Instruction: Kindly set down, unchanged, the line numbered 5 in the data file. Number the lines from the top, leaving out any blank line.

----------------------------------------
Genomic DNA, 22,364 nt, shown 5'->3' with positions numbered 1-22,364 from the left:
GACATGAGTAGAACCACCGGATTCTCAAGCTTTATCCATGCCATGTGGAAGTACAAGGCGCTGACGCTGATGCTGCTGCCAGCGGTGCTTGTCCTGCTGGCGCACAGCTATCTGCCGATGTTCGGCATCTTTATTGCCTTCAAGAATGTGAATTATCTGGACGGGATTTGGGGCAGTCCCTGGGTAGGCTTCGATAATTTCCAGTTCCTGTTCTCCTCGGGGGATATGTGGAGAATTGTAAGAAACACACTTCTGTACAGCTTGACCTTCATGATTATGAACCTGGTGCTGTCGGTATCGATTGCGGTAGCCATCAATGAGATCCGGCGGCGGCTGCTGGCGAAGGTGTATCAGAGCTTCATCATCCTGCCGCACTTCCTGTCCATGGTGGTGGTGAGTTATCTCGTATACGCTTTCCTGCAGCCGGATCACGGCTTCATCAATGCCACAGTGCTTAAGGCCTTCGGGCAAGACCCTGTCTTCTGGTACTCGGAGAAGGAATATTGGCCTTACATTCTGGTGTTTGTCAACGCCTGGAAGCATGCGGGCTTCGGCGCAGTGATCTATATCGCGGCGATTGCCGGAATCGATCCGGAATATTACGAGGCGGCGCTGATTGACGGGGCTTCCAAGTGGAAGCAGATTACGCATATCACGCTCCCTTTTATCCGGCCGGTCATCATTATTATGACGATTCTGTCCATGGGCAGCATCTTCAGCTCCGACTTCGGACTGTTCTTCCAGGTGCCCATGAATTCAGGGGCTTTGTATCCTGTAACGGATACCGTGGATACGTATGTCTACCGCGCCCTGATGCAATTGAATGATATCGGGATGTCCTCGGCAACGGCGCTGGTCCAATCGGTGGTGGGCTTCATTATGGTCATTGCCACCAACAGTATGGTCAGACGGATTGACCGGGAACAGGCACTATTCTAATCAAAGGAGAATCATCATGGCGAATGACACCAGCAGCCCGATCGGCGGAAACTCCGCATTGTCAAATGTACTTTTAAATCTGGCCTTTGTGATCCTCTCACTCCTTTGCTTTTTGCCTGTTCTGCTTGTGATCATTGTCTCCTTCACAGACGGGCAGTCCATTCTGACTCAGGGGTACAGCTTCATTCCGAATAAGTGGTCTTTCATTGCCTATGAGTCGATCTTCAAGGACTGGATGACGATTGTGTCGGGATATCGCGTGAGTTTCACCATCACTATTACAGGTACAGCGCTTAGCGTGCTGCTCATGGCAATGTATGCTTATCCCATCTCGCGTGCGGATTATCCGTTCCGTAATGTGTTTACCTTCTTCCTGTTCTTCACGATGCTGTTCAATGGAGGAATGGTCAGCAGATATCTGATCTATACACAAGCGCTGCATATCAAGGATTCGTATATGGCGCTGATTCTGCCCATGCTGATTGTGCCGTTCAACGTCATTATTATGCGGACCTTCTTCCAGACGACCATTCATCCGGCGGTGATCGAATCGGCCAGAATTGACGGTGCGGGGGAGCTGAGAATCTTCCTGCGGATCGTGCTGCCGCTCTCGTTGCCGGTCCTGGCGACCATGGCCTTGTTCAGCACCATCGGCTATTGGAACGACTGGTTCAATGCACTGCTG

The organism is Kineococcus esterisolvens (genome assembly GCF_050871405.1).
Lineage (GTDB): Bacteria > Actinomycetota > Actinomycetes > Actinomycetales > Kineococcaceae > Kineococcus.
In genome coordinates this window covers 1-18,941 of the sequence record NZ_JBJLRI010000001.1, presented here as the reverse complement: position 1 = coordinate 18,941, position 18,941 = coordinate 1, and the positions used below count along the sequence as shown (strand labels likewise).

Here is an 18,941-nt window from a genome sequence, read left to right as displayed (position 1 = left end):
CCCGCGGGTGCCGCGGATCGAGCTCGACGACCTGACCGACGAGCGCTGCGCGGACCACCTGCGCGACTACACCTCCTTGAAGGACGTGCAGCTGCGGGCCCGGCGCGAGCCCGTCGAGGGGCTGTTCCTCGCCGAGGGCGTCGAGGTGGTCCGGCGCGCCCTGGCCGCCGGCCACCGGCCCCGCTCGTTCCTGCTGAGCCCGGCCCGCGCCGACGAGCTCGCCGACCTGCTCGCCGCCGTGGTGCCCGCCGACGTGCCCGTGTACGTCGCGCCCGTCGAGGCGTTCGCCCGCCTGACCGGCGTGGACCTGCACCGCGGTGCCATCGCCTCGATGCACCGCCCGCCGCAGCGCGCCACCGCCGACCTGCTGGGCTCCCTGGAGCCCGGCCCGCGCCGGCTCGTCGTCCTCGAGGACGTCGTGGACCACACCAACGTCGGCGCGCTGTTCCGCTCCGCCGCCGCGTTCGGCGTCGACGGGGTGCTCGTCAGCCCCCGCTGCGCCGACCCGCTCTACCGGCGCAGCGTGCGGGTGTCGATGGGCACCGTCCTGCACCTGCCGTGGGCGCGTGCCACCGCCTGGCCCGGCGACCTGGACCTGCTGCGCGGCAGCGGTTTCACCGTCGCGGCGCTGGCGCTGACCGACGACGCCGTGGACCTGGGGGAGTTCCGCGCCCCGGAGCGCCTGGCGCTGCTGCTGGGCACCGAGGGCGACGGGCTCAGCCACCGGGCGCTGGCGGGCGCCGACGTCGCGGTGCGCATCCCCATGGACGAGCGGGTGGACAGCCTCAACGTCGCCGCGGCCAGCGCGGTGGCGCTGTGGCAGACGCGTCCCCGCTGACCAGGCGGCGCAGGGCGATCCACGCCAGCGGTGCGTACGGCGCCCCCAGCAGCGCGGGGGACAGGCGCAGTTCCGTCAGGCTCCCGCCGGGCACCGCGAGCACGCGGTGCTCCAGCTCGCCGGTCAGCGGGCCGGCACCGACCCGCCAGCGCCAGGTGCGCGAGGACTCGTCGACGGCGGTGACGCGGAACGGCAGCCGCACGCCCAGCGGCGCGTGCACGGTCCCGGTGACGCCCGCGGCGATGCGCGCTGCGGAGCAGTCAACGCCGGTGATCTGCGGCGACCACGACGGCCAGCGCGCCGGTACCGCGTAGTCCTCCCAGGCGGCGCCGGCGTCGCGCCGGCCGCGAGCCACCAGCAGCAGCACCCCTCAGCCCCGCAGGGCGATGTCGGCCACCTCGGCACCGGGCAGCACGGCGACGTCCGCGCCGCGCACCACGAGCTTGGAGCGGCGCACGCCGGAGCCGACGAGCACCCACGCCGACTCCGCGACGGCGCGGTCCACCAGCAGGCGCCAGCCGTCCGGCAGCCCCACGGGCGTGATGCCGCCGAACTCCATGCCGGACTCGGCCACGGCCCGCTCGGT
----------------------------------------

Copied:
In genome coordinates this window covers 1-18,941 of the sequence record NZ_JBJLRI010000001.1, presented here as the reverse complement: position 1 = coordinate 18,941, position 18,941 = coordinate 1, and the positions used below count along the sequence as shown (strand labels likewise).